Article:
DES MOINES -Unemployment claims in Iowa took another big jump last week with the health care and manufacturing sectors beginning to feel the effects of the economic slowdown from the COVID-19 pandemic.
According to the U.S. Department of Labor, there were 67,334 claims filed in Iowa between Sunday, March 29 and Saturday, April 4. There were 64,187 initial claims by individuals who work and live in Iowa, and 3,147 claims by individuals who work in Iowa and live in another state.
The number of continuing weekly unemployment claims is 92,962, a 20 percent increase over the previous week. A total of $27,565,232.79 of unemployment insurance benefits were paid to claimants for the same week.
Last week, officials reported 58,453 claims in Iowa and a total of $13,724,985 in benefits. The week prior to that the state experienced a surge of nearly 42,000 claims. Prior to the outbreak the state averaged around 2,200 claims a week.
In Cass County, 236 claims were during the week ending March 28, over 30 times the usual number. The week prior to that that there were 91 claims filed, four during week ending March 14 and 6 during the week ending March 7.
Previous numbers were led by the service sector after bars and restaurants were ordered closed except for take and delivery services. This week, the health care and social assistance sector led the state with 9,632 claims closely followed by the manufacturing sectors with 9,218 claims.
The retail sector, which now has many businesses under a close order, reported just over 8,000 claims while the accommodation and food services sector reported 7,123 and construction just over 2,600.
Iowa Governor Kim Reynolds has been under pressure to issue a state-wide shelter in place order, a move she has said isn’t necessary after the actions she has already taken.
She has consistently argued that the actions the state has taken mirror shelter-in-place orders in other states following her state disaster proclamation issued on March 8. Since then, she has ordered schools to close for four weeks and followed that order up two days later with an order closing bars and restaurants and limiting gatherings to 10 people or less. On March 22,she ordered more business closings including salons and barber shops. On March 26, more retails were closed and all non-essential surgery, dental and orthodontic procedures were shut down.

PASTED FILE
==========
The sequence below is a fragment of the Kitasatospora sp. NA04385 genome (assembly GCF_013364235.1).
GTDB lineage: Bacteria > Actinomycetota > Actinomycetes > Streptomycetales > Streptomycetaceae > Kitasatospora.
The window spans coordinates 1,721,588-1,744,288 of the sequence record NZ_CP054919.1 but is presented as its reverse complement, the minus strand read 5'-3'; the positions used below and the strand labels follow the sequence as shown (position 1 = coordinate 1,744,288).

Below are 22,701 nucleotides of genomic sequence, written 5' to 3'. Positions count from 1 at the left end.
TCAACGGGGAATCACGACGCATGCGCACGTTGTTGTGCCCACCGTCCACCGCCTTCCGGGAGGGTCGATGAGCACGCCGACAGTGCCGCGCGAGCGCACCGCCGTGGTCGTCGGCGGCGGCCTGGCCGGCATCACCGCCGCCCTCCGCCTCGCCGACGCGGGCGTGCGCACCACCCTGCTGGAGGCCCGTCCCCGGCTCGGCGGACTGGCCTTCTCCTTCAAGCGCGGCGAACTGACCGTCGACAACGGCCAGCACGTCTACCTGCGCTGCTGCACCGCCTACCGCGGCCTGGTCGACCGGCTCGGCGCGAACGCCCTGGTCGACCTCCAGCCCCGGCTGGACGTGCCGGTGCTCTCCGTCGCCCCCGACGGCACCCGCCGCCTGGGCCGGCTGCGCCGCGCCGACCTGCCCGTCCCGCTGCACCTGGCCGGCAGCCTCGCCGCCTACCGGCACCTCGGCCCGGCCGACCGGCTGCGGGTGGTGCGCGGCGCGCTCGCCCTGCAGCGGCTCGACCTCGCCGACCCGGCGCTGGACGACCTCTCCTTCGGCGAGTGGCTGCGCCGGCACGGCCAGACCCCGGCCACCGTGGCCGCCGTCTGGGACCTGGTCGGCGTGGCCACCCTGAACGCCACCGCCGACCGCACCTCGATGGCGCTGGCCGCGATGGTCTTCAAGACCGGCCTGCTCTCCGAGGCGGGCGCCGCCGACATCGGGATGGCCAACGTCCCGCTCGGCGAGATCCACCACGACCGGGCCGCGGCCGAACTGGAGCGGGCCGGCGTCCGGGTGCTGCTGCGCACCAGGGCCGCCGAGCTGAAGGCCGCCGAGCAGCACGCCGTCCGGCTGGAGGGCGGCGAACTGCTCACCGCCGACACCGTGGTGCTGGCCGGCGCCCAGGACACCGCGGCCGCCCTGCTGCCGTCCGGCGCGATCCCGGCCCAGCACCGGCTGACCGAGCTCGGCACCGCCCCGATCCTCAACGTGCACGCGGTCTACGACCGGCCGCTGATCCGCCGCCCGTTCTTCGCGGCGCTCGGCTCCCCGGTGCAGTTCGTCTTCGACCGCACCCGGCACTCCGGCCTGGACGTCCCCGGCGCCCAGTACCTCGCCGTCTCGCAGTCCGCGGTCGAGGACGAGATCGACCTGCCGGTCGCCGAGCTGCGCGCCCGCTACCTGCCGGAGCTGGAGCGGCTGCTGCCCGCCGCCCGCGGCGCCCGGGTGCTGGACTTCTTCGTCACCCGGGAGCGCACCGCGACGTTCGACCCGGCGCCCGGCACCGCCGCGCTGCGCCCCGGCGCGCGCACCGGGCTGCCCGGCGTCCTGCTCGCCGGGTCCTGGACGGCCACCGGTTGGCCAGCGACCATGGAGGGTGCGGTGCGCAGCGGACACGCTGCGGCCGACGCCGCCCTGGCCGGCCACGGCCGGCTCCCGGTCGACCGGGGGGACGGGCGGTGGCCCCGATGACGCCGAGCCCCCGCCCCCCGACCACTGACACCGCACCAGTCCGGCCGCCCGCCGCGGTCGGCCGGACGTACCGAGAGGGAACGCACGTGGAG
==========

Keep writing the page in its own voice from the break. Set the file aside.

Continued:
She has since extended all those orders to April 30 and signed a proclamation closing all public campgrounds, cabins and yurts temporarily, as well as all outdoor playgrounds through April 30 and expanded her temporary closure orders to include malls, playgrounds, social clubs, pool halls, movie stories, libraries, museums, zoos, tobacco and vaping stores.
Iowa senator Joni Ernst has called for additional federal support for small businesses in Iowa through the Paycheck Protection Program, which was created as part of the Phase 3 relief package Congress passed recently. The program, though off to a rocky start with wonky websites and delays, is designed to provide loan support to small businesses across the country. Ernst is urging the Senate to secure additional funding to ensure this emergency relief program can continue providing support for small businesses.
“Iowa’s small businesses are the backbone of our state’s economy, and as we face this health and economic crisis, we absolutely must do all we can to ensure they are getting the support they so desperately need,” said Senator Joni Ernst. “I’ve been on the phone with hundreds of local employers and business owners from across the state hearing about their needs and concerns during these challenging times. We have a new loan program in place and resources are available, but we need to move swiftly to ensure the money keeps flowing and our businesses can stay afloat amidst this pandemic.”
Nationwide there were 6.6 million people seeking jobless benefits last week and more than one in 10 workers have lost their jobs in just the past three weeks to the coronavirus outbreak. All told, in the past three weeks, 16.8 million Americans have filed for unemployment aid and officials say more than 20 million people may lose jobs this month. The unemployment rate could hit 15% when the April employment report is released in early May.
The figures collectively constitute the largest and fastest string of job losses in records dating to 1948. By contrast, during the Great Recession it took 44 weeks — roughly 10 months — for unemployment claims to go as high as they now have in less than a month.
Iowans can visit www.IowaWorkorceDevelopment.gov to file initial and weekly unemployment insurance claim.
CARES Act benefits will be paid next week including the additional $600 weekly benefit amount as well as unemployment claims for the self-employed. The $600 weekly benefits will be retroactive for claims effective March 29.
Claims for the self-employed can be retroactive to February 2, 2020, if there was a reduction in income or loss of employment related to the pandemic. We will post updates to our website when we begin paying these benefits.
In addition, the self-employed, independent contractors, gig economy workers and others who aren’t ordinary eligible for benefits may qualify.
Employers or claimants with questions can email Iowa Workforce Development at email@example.com We have been successful in answering most emails within 24 hours. Individuals may also call us at 1-866-239-0843.The agency is receiving many calls and wait times may be lengthy.
Our website contains videos, webinars, FAQs and other forms of assistance for all of the different types of claims and programs such as the most updated information on the CARES Act benefits and payments.
For more information on the total data for this week’s unemployment claims, please visit https://www.iowalmi.gov/unemployment-insurance-statistics.